‘Wake Up! The Hungarian Grand Prix is over!’ read a tweet after the race, which is possibly the best summary of Formula One’s sojourn at the Hungaroring in Budapest.
But to be fair, after delivering some nail biting races in Austria and Silverstone, it is acceptable for the sport to deliver a processional one. Although we’re not sure what the newer fans think of this. In this day and age of T20 cricket, futsal, et al, does Formula One need to revamp its format to create never-ending excitement? And no, DRS isn’t the answer.
Lewis Hamilton clinched the 48th victory of his Formula One career – three shy of Alain Prost’s second highest number of wins in the sport. This was also Hamilton’s fifth win in Hungary – the highest ever for any driver at this track. And since we’re still on statistics, here’s one more: Hamilton’s five wins on this track have come in only 10 years, which means that his win percentage here is as high as 50 percent. This could probably explain why the reigning World Champion could make a fantastic getaway from P2 on the grid, lead into the first corner, and then win the race comfortably.
The 25 points awarded to Hamilton for victory, seven more than Nico Rosberg for finishing second, saw the Briton lead the Drivers’ World Championship for the first time in 2016. Yes, it has taken Hamilton 10 races and nearly five months to lead the table by six points (from Rosberg) and if one has followed this season closely, one will remember that Hamilton was staring at 43 points deficit a little over a month ago.
Before the start of the race in Hungary, Hamilton had made his plan of attack public – get a good start and run away. Strangely enough, in 2016, Hamilton’s only Achilles’ Heel has been the race start. Luckily for him, he managed a perfect launch and overtook Rosberg in the first corner itself.
Nico Rosberg, despite charging Hamilton relentlessly for 70 laps, was unable to pressurise his teammate into making a mistake. And he was probably a fool to hope that a talent such as Hamilton would make one. This is probably where Rosberg needs to change his approach. Maybe he could learn a thing or two from Max Verstappen and attempt to overtake rather than wait for others to make mistakes. Agreed that the current formula doesn’t allow for close racing since tyre usage goes up and that impacts race strategy, but if Verstappen can do it so consistently and effectively, why not Rosberg or the others?
In the week leading up to the Hungarian GP, Mercedes and Rosberg announced a two-year extension of their relationship (for 2017 and 2018 seasons). In our view, the extension is a brave step forward for both parties. For Mercedes, it means that they’re willing to back Rosberg and his abilities over their young prodigal talent and current Manor driver Pascal Wehrlein. For Rosberg, he’s ready to fight Hamilton for two more seasons, even if it means that he finishes second. To us, this is real bravery – after being massacred by Hamilton for three years in a row and 2016 could be the fourth, Rosberg is willing to take his chances even if it means that he could be beaten six seasons in a row!
Note: We agree that there’s almost nowhere else Rosberg could and should go. At the moment, it seems that no one but Mercedes can give him multiple shots at the Drivers’ Championship.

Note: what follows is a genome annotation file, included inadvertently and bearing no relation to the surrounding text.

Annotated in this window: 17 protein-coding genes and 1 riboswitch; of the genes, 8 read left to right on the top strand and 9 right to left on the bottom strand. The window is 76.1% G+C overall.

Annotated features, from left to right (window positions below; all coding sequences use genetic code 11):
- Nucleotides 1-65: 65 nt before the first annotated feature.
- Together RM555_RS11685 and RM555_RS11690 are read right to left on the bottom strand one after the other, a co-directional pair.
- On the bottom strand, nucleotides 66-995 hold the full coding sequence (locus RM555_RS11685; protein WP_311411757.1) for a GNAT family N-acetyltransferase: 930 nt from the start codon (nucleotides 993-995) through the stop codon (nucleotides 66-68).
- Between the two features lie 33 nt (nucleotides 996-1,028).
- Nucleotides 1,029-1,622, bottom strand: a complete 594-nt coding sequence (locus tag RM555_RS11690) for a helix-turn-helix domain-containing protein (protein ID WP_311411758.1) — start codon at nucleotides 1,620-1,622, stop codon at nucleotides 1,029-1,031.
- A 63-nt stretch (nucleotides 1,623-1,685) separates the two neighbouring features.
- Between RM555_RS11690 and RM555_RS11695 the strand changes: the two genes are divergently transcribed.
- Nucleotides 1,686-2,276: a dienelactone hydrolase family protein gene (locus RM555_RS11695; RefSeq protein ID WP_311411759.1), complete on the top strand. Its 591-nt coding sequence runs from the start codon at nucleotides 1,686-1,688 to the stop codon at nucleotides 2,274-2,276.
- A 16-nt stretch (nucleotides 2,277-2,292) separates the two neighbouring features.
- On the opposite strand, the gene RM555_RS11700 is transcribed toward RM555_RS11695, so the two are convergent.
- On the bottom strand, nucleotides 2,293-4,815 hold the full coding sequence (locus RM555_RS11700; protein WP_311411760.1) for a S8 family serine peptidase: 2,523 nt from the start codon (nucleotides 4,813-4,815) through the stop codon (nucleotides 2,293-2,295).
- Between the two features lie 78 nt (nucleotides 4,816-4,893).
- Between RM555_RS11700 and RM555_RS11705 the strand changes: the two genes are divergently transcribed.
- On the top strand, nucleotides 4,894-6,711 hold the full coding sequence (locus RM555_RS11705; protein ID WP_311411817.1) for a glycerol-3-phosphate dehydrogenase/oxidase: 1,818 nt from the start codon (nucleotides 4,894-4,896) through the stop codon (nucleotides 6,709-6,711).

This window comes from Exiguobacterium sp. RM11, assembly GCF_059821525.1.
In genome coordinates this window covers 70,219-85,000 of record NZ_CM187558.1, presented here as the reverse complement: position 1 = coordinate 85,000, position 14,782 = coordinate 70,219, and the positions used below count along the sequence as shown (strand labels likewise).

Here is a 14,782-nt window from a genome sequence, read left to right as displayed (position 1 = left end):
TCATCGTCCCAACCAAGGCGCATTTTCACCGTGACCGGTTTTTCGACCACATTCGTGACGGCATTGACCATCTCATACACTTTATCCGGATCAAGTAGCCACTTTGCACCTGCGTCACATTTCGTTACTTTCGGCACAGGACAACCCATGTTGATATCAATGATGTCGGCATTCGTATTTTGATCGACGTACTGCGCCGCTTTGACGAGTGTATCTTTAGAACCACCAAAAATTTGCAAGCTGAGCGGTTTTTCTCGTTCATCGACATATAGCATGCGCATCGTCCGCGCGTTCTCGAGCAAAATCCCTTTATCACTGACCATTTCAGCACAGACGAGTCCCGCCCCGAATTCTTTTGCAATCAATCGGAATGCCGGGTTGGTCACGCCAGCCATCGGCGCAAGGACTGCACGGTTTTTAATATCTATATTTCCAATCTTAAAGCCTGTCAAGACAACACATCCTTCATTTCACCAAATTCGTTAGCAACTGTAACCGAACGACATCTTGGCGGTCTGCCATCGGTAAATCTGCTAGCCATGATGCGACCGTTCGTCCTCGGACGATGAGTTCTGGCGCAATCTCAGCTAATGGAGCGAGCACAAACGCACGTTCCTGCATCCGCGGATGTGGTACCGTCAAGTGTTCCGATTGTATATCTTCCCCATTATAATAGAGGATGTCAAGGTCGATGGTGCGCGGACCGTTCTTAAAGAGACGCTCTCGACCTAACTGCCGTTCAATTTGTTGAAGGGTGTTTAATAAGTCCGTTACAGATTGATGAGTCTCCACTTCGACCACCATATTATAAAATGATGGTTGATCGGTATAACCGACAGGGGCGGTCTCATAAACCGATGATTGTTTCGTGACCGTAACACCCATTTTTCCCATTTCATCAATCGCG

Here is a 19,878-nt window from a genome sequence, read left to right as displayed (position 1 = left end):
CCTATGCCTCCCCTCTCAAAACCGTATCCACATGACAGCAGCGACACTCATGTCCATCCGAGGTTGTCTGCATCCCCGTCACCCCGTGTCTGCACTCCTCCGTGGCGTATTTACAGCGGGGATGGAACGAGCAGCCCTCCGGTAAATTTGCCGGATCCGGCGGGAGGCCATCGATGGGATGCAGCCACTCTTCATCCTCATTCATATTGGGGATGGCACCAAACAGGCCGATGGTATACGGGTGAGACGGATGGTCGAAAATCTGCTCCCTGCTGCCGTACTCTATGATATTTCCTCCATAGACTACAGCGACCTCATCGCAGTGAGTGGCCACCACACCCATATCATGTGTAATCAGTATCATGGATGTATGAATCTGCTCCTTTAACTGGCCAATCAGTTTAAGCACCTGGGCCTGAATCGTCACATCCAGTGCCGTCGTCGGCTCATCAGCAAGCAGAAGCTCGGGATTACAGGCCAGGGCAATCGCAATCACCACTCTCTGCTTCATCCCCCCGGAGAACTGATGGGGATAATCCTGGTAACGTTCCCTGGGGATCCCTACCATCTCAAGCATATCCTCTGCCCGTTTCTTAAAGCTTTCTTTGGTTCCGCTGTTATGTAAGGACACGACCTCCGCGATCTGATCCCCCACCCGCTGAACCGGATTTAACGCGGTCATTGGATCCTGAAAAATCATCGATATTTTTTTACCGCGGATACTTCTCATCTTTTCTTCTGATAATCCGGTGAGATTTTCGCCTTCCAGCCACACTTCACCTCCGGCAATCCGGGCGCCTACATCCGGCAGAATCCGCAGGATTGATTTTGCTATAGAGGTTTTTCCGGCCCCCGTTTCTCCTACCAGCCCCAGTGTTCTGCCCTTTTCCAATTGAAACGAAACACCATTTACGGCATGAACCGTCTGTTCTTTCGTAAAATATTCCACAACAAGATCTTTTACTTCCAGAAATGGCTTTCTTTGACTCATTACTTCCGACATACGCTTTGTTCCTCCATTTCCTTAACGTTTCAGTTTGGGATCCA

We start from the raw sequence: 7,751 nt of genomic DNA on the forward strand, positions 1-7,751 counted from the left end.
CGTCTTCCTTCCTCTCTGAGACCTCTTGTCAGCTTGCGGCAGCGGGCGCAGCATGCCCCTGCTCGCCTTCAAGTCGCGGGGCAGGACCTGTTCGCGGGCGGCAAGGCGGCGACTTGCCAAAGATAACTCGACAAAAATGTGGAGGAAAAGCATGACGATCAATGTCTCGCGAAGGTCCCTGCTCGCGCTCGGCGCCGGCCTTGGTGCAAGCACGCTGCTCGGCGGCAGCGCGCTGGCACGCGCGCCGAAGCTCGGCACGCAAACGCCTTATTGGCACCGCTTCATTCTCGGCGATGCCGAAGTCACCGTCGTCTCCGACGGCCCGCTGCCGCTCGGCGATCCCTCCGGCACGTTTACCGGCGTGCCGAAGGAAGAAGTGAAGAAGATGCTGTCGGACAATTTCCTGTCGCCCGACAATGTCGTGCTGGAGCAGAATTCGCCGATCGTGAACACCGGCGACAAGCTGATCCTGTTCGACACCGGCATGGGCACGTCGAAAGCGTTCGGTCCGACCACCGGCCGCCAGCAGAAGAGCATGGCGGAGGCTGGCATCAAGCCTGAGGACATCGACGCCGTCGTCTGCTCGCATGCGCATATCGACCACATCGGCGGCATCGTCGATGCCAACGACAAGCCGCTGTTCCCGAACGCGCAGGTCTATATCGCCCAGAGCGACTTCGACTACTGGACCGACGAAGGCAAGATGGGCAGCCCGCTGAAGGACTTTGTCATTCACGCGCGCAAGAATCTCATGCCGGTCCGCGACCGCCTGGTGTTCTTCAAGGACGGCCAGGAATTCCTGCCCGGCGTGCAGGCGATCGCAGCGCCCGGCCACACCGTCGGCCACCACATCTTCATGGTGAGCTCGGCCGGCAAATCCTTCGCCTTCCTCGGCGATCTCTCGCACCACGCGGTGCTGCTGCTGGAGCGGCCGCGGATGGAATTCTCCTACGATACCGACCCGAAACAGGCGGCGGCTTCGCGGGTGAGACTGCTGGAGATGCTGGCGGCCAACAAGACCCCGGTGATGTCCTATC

Daniel Ricciardo joined the Mercedes title-rivals on the podium ahead of Ferrari’s Sebastian Vettel, his team-mate Verstappen and Kimi Raikkonen. In the Red Bull Racing vs Ferrari battle, both Red Bulls managed to keep the Ferraris behind. This is bound to increase the pressure in the Ferrari camp which is just unable to respond and bring about a change in fortunes and results. And in an attempt to do so, they’ve tried hard to woo back their former multiple championship winning team member, Ross Brawn. Brawn, the architect of Schumacher’s seven titles, Team Principal of the title-winning Brawn GP and the person who put the title-winning Mercedes team in structure, has however declined interest in taking up a full-time role at Ferrari. Will he join them as a Consultant though? Rumours have been doing the rounds, but seems highly unlikely.
The Hungarian Grand Prix would’ve brought the loudest cheer for Fernando Alonso and Mclaren-Honda. The sport’s ‘most complete’ driver is also probably its ‘most consistent’ after he managed to finish in P7 across all sessions – Free Practice 1, 2 & 3, Qualifying and even the Race. Does this mean that Mclaren-Honda are truly the best of the rest (after Mercedes, Ferrari and Red Bull Racing)? We’d not put our money on that just yet. Let’s not forget what happened to Jenson Button in the same race.
This weekend brought back into focus the FIA and their ridiculousness when it comes to ‘radio rules’. While the FIA did offer a relaxation in rules, they did so with a heavy penalty in the form of a pit stop. Henceforth, the teams can advise drivers on making changes to settings, etc but can do so only while servicing the car in the pit lane. Are the stakeholders of the sport bothering too much about the smaller aspects and missing out on the bigger picture? We think so and so does Fernando Alonso.
Lastly, Ferrari’s dip in form saw their Championship rivals Red Bull Racing close the gap on the Constructors’ table to only one point. While Mercedes will clinch top honours, it would be important for Ferrari to finish second for pride and for matters of money. After all, the Constructors’ Championship is the business of Formula One. And then if it matters at all, Raikkonen lost third place in the Drivers’ Championship to Ricciardo by a single point. We’d bet our money on Red Bull Racing in the second half of 2016.